Graves District Governor's Cup
Several GCHS students placed well recently in district Governor's Cup competiton with students from Mayfield, Ballard County and St. Mary high schools. These GCHS students qualified for regional Governor's Cup competition at Murray High School, Saturday, February 18th. They include Preston Simmons, third place in social studies; Adrianne Sanderson, second place in arts & humanities & fourth palce in language arts; Sara Barrett, fifth palce in composition; Jonathan Goatley, second place in social studies and fifth place in science; Kadie Kinnis, fifth place in math; Chris Woods, first place in social studies and third place in language arts; and Shelia Marie Stacy, second place in composition.
Graves Cheerleaders Win Sixth State Championship in Eight Years
The GCHS Co-Ed Competition Cheerleaders won their sixth state championship of the Kentucky Association of Pep Organization Sponsors at Western Kentucky University in Bowling Green Saturday afternoon, February 18, 2012. The squad competes in the Large Co-Ed Division and earned its previous state titles in 2005-2008 and 2010. The team chose not to compete in last year's competition because of its busy schedule. A week earlier, the GC Cheerleaders finished as runners-up at the Universal Cheerleading Associations' national finals in Orlando, FL. Coach Jon Summerville's Eagles have won five of hte past seven annual national championships. The team competes in UCA's Large Co-Ed Division as well.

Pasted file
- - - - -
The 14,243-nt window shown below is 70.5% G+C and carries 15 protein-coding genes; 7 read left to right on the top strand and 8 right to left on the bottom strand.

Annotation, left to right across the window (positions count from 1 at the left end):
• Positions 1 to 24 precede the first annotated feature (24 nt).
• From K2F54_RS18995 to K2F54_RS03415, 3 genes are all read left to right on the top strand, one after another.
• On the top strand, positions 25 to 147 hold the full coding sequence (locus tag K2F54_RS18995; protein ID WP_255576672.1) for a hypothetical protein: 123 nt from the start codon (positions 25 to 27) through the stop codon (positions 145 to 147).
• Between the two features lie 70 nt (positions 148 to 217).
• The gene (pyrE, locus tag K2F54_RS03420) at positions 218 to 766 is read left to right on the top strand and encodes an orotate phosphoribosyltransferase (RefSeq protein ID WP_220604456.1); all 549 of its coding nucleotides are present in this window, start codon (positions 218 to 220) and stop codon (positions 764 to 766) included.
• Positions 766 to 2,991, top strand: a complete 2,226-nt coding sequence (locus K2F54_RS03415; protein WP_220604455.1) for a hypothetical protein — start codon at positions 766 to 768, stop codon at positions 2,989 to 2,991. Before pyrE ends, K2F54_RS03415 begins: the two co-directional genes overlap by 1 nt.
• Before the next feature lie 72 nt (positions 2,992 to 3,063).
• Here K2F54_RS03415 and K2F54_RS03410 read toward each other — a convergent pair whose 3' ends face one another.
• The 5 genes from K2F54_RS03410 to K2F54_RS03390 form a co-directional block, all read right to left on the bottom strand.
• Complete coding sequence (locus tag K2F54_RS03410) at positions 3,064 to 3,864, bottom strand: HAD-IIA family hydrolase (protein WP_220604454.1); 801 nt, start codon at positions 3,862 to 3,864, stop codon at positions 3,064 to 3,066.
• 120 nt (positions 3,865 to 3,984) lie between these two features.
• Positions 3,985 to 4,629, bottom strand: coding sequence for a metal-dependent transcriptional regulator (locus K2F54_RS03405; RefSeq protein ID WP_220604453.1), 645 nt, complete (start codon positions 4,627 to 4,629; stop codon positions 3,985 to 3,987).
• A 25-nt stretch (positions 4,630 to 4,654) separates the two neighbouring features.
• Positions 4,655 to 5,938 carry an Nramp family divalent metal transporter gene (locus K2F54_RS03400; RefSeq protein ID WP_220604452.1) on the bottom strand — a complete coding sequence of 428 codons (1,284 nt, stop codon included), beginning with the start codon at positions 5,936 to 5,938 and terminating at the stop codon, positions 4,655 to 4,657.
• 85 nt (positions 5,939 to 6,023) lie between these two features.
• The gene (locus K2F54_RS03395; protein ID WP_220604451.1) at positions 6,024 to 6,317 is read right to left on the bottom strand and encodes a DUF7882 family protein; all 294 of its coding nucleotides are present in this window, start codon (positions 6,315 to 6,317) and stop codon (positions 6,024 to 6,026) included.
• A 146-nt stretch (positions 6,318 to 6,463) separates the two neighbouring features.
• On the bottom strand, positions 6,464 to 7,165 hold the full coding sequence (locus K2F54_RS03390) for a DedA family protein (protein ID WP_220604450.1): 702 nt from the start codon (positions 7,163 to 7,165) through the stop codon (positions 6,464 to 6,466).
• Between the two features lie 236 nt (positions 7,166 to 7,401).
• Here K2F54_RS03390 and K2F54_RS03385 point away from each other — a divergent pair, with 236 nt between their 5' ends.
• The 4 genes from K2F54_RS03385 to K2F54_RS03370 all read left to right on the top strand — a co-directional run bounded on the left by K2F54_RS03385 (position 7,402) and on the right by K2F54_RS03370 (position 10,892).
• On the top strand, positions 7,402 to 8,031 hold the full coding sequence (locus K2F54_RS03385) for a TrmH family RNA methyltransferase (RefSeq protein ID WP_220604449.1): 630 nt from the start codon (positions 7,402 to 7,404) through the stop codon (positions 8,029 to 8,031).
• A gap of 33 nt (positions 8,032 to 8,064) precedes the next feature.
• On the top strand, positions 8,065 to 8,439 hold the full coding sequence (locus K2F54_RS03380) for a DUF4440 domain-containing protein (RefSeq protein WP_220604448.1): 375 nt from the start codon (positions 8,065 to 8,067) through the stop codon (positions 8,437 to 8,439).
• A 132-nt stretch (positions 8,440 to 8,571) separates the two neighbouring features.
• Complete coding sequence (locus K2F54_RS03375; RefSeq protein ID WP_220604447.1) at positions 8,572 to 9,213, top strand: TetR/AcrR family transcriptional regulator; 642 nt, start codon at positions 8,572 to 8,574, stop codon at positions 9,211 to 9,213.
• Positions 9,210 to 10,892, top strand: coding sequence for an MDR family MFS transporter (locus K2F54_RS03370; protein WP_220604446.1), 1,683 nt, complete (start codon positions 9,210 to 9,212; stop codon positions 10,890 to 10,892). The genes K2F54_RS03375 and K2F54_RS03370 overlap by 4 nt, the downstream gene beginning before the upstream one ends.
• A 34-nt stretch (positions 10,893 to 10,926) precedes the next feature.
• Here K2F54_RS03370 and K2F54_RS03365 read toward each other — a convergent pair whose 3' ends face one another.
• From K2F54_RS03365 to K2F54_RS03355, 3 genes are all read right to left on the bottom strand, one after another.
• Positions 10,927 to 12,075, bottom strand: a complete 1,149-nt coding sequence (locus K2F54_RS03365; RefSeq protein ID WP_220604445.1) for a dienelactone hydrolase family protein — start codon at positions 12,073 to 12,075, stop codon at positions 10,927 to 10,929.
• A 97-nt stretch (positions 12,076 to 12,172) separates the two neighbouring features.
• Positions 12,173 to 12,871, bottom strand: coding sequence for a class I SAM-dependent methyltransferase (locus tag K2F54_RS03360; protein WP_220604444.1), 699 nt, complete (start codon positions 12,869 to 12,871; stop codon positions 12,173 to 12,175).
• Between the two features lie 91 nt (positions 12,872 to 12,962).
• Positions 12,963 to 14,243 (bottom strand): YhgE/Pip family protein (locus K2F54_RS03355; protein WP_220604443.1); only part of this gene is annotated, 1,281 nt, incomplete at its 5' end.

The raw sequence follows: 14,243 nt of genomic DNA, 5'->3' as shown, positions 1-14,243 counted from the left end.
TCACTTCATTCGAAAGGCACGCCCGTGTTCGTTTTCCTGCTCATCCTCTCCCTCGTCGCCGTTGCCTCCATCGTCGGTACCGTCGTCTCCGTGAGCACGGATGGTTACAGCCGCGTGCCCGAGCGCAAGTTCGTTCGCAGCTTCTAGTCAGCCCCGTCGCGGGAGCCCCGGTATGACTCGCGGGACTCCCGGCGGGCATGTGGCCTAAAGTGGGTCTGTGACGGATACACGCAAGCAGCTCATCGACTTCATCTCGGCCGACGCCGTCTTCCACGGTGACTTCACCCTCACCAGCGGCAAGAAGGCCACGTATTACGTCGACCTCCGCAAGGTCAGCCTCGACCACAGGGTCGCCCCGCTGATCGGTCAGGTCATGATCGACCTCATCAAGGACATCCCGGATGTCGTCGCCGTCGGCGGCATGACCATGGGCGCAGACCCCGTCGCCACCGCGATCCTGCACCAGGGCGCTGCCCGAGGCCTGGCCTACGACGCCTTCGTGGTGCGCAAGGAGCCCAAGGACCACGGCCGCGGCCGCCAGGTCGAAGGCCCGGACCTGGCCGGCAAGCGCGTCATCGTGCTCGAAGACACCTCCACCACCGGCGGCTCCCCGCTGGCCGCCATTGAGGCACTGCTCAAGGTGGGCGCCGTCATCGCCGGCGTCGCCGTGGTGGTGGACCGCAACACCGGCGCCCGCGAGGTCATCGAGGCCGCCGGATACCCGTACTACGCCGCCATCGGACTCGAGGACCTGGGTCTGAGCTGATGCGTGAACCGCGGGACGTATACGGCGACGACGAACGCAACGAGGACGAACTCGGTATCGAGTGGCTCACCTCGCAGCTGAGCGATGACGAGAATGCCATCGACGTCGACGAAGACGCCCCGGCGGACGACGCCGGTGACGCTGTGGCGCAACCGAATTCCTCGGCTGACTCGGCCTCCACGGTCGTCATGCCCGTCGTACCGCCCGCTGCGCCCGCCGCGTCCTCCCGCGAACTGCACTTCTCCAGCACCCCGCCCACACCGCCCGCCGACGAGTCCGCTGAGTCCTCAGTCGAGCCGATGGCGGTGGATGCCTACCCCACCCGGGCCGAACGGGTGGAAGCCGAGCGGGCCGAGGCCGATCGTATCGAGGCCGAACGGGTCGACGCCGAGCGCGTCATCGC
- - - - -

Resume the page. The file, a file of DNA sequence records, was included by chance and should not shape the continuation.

MHS Touchstone Energy All A Classic Scholarship Winners
Mayfield High School seniors Shain Ross and Bridge Horn recently was awarded $1000 from the Touchstone Energy All "A" Classic Scholarship. Sixty of the scholarships were awarded in Kentucky.
Graves Wins Inaugrual MSU Engineering, Tech Challenge
The Graves County High School Engineering Club February 18 won the grand championship for earning the most first and second-place awards at the first-ever Murray State University Engineering & Technology Challenge. Nineteen GCHS students competed in 12 events, ranging from environmental experiments to interior design to kayak building. Members of the club are Dustin Clancy, Micahel Hopwood, Clifton Hendley, Wes Sheilds, Patrick Carmon, Jarred Foy, Mitchell McClure, Cheyenne McMullen, Channing Davis, Daniel Moreland, Sarah Bryant, Garrett Bell, Jeremy Shields, Tyler Harlow, Hunter Wilkerson, Hunter Goree, Shelby Carter, Nicole Smith and Dani Gardner. Their teacher & advisor is Abbie Morris.
Congratulations to GCMS Talon News!
"Talon News", the video crew in Dan Caitlin's Graves County Middle School class won a contest on WDDJ-FM/Electric 96.9. They were voted #1 for the best video to the new Racer them song "I'm a Racer and I Know It" which highlights the Murray State Racer Basketball Team's undeafeated record so far this season.
Check it out!